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Slum children dance for their supper

Slum children dance for their supper


Bun Srey Mom's sister, Bun Srey, with their father, Pepsy, who provides musical accompaniment on the two-stringed thro.

The building's exterior gives no clue as to what lies within. Other than a small

sign in Khmer and English, this seems like just another wooden shack in one of Phnom

Penh's slum areas called Bassac commune.

Once you pass through the gloomy passageway, a courtyard opens up and chaos erupts:

drums bang as children run around chasing each other, chattering excitedly. In a

corner several boys saw industriously at planks of wood.

This is the Cambodian Light Children Association (CLCA), a local NGO.

Against a background of gritty slum life, CLCA takes in orphans and street children

and trains them in the delicate art of classical Khmer dance.

The site is home to around 80 children aged from five to 20.

The man who founded CLCA is the enigmatic Path Non. During the sixties and seventies

Non was a monk; he taught Khmer literature and researched the Balinese language.

Later he opened a restaurant along Route 1.

"Many street children came to my restaurant begging. This inspired me to start

the association," he says.

Non sold his restaurant and started CLCA in 1995. His initial motivation was simply

to teach Khmer to children in the slum community who could not afford the daily 300

riel school fee.

By the following year Non was educating a number of street children. With help from

the Ministry of Culture and Fine Arts (MoCFA), he added Khmer classical dance to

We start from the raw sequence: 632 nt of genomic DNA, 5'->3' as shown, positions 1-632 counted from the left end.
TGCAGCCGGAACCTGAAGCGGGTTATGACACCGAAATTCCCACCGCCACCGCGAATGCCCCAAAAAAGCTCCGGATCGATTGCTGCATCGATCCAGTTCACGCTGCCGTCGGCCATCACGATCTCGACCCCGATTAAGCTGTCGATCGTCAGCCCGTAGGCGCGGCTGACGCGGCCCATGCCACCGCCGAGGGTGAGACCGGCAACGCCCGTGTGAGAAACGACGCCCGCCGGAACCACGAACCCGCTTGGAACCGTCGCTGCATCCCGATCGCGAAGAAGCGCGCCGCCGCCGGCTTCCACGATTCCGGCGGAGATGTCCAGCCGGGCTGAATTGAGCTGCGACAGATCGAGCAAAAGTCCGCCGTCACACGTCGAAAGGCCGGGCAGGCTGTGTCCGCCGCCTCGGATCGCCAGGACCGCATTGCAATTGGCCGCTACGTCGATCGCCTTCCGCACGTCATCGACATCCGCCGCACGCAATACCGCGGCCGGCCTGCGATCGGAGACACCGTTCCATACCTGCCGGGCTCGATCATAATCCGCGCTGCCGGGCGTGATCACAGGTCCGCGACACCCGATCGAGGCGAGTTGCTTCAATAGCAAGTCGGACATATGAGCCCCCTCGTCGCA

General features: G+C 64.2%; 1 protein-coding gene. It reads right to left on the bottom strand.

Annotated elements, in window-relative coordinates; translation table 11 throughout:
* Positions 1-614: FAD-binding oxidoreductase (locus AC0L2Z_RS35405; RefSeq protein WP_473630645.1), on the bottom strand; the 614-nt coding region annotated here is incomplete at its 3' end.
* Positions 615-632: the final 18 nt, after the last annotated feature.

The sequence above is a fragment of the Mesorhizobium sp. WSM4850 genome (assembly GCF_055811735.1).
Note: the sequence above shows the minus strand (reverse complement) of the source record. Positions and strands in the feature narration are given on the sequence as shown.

the curriculum. This, he says, helps "uphold Cambodian culture". It has

also become a significant source of income for the association.

Some of the children at CLCA have suffered severe trauma in their lives. The mother

of 13-year-old Nam Savan was shot dead by a robber; disease had already claimed her

father. She lives here with four younger siblings.

Ten-year-old Keo Sophoan says she came to CLCA in 1998. Her parents are impoverished

farmers and could not afford to feed her.


"My auntie brought me here," she says. "My family came to visit

me last year."

Sophoan says she has found it difficult to develop the extraordinary flexibility

of wrists and fingers required of classical Khmer dancers. She has decided she would

like to teach literature when she grows up.

Other children live here with their entire families. The family of sisters Bun Srey

and Bun Srey Mom was picked up from a Thai border camp some years ago. All live at

the center, and the two girls, though only eight and ten years old, are already consummate

performers. Their father, Pepsy, who plays the two-stringed thro, is one of the musicians

who provides the accompaniment. He also teaches music at the center.

The older children regularly tour the provinces, performing at weddings and parties.

The center recently joined forces with La Croisette, a local restaurant, where the

children dance for tourists every night. Their technical skill, says one former teacher,

is down to their instruction by professional performers from MoCFA.

The children also put on two weekend shows at CLCA. The shows always attract a large

crowd of people who casually drop in and watch, totally enthralled. Brightly colored

backdrops hide next-door's piles of garbage and a tarpaulin covers the dirt floor.

The dancers are immaculately dressed in bright costumes and many, including the boys,

are theatrically made up with white greasepaint. Word of mouth brings in some foreigners,

and few can resist when asked for a donation.

"In 1996 there were no buildings, just the land, a place where people defecated,"

says Non, as he proudly surveys his small empire.

Despite its achievements,

Bun Srey Mom leads the dance troupe through their routine.

there is some controversy surrounding CLCA. Phlong Moeuk, 68, lives next door and